The test is simple, if you’d like to try: From a standing position, lower yourself to the floor into a cross legged seated position without using your hands, arms, or knees to slow your descent. Then stand back up without using your hands, arms, knees to boost you, if possible.
The moment of truth…how is your get up and go? You might find that over the years you have adopted a way of getting up and down that compensates for an injury or imbalance. The good news is with a little practice and simple awareness you can probably increase your score by one or two points right out of the gate. I would guess that many of us have gained points since we started Hybrid, and if you are looking to gain a few more, my top four exercises for this are the squat, the plank, forward lunges, and the superman. Lucky for us, we do those at the gym. But what else can we do on Floor-play Friday to help us ace this test?
As an infant, it took us about a year to master the get up and go. We first learned to sit up, and then to crawl, and finally to walk. Breaking down our movements into deliberate, simple sequences we can master this again with strength and fluidity. I break down Floor-play into two categories: a planned, controlled sequence and a free form session.
The controlled sequence is the Turkish Get Up. In this exercise we move from floor to standing while balancing a weight overhead. It is total body exercise that improves mobility, stability, balance, and flexibility. I do a few on each side (I notice one side is more challenging than the other), and feel my entire core muscles firing throughout.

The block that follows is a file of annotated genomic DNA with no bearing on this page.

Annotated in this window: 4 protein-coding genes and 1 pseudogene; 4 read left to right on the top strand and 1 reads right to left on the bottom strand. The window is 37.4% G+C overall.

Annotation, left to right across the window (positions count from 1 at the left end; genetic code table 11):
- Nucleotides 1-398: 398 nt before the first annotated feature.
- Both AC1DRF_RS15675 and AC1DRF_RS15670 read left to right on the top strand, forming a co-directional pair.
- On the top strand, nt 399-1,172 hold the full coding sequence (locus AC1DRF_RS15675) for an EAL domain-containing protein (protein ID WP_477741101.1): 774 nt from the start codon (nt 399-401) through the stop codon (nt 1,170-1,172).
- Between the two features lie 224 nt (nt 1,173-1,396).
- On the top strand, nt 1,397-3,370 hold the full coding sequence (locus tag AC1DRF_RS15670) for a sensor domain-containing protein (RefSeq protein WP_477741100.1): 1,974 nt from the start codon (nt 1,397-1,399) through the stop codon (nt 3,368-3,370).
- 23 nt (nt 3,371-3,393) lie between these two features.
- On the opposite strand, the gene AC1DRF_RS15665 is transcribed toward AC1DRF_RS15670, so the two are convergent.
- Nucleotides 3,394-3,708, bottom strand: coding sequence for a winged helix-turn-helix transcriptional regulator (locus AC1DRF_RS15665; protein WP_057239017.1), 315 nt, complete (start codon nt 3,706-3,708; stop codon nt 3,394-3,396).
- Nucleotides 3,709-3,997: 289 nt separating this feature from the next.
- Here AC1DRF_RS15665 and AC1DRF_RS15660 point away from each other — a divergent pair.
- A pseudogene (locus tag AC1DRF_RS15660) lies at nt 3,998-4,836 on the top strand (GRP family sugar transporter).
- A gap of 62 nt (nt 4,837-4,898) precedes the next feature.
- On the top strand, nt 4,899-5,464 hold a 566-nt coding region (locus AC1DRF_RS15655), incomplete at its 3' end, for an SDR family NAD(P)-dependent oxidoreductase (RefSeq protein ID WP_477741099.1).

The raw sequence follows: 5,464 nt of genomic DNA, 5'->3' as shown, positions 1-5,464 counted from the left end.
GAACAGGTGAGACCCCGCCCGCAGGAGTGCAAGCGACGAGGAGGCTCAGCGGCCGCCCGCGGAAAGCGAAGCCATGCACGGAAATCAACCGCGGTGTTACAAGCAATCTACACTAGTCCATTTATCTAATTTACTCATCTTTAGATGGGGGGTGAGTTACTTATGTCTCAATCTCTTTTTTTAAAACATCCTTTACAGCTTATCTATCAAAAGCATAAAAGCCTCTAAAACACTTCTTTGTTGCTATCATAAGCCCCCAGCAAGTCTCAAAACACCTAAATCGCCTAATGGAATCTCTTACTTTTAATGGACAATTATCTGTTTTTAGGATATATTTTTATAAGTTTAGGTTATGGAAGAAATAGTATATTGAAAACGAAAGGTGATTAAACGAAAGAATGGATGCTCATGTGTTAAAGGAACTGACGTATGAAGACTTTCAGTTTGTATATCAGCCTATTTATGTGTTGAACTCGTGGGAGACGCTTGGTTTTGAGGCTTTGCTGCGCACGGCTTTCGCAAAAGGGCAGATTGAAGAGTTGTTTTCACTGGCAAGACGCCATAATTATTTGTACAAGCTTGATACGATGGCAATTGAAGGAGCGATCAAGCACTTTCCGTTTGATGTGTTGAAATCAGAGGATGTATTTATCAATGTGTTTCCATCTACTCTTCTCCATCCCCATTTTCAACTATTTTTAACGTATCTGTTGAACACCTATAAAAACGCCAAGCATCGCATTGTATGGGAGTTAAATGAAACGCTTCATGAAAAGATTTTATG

My free form session includes natural ground movements with little to no impact, but great benefits. I make up my own movements combined from Floor-play sessions I’ve done in other workout classes that include rolling, rocking, stretching, arching, lunging, squatting, engaging everything from toes to fingertips, creating a sequence connecting one movement to the next from sitting to standing and back again with fluidity. I notice my hip flexors opening, my core stabilizing, and an ease of getting up and down from the floor. Rotating my knees from side to side while on my back provides a gentle flex of the spine and feels like a massage of my lower back. I might rock from a child’s pose to a cobra, and roll back up to a squat, and then move forward on to a knee and reach one arm up to the ceiling. Floor-play is about following pleasure cues; I do what feels good for my spine, my joints, and my muscles, and in the end my senses are awakened, my spine is supple, and I have a vitality to bring to my day.
I’m pretty sure if I do this for a year, I’ll master the toddler’s sit, crawl, walk, sequence like a boss, and I will be ready to roll down a grassy hill. And hopefully I’ll be nearing a perfect 10 on my get up and go score. Who’s with me?


Easy Hack For Better Sleep At Night

Good Morning!